Im now running the RE lower adjustables with the Johnny Joint. I absolutely LOVE them. The flex is awesome. I flex more then I have room for.

        BTW...WELCOME to the board!

        Tam
        2002 TJ on 35s a bit of lift with some stuff
        Rock-ItMan all the way around

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        • #5
          rti relates directly to offroad

          Originally posted by igofshn
          Who cares about rti. It doesn't mean a thing off road.
          Better rti on ramp = better off road articulation, I agree the JJ is superior (also enables very nice rti), but jj require either ~$2000 kits or custom control arms. For the wheelin most people do including me I am not going to put that much time/money in. thanks for the pictures of those bushings, they convinced me not to buy some cheap kit.

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          • #6
            Originally posted by NunayaFB
            Better rti on ramp = better off road articulation, I agree the JJ is superior (also enables very nice rti), but jj require either ~$2000 kits or custom control arms. For the wheelin most people do including me I am not going to put that much time/money in. thanks for the pictures of those bushings, they convinced me not to buy some cheap kit.
            Better rti doesn't mean better offroad articulation. Most rti articulation is wasted articulation offroad.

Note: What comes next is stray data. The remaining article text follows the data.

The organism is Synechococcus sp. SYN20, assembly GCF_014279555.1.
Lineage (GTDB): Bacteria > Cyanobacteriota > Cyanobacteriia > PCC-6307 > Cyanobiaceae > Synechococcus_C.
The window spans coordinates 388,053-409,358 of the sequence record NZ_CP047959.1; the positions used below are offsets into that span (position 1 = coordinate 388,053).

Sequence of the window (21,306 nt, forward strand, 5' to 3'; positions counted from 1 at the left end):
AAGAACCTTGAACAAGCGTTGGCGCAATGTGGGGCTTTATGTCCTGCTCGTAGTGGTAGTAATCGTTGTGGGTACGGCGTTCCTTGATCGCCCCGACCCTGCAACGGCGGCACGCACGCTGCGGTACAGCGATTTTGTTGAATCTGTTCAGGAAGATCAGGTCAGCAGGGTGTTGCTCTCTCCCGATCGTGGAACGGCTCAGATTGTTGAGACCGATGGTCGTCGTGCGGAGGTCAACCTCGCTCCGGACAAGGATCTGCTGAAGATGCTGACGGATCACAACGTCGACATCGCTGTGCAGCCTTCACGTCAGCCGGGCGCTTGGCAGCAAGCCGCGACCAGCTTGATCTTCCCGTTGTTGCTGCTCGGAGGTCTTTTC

1994 Toyota, dual cases, 5.29 axles with ARB's

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            • #7
              Originally posted by igofshn
              Most rti articulation is wasted articulation offroad.

              What do you mean by wasted articulation?

              Comment


              • #8
                Originally posted by NunayaFB
                What do you mean by wasted articulation?
                There is a series of posts on JU over a couple of years by a very nice guy going by the username Beast40.

                He started down the path of trying to build in massive amounts of flex to gain that so called offroad articulation you keep referring to derived from an RTI score. He got to the point in his build where he could drop the rear axle about a foot more than the reach of his uncompressed rear springs. Made for wonderful pics on the ramps, but totally sucked offroad.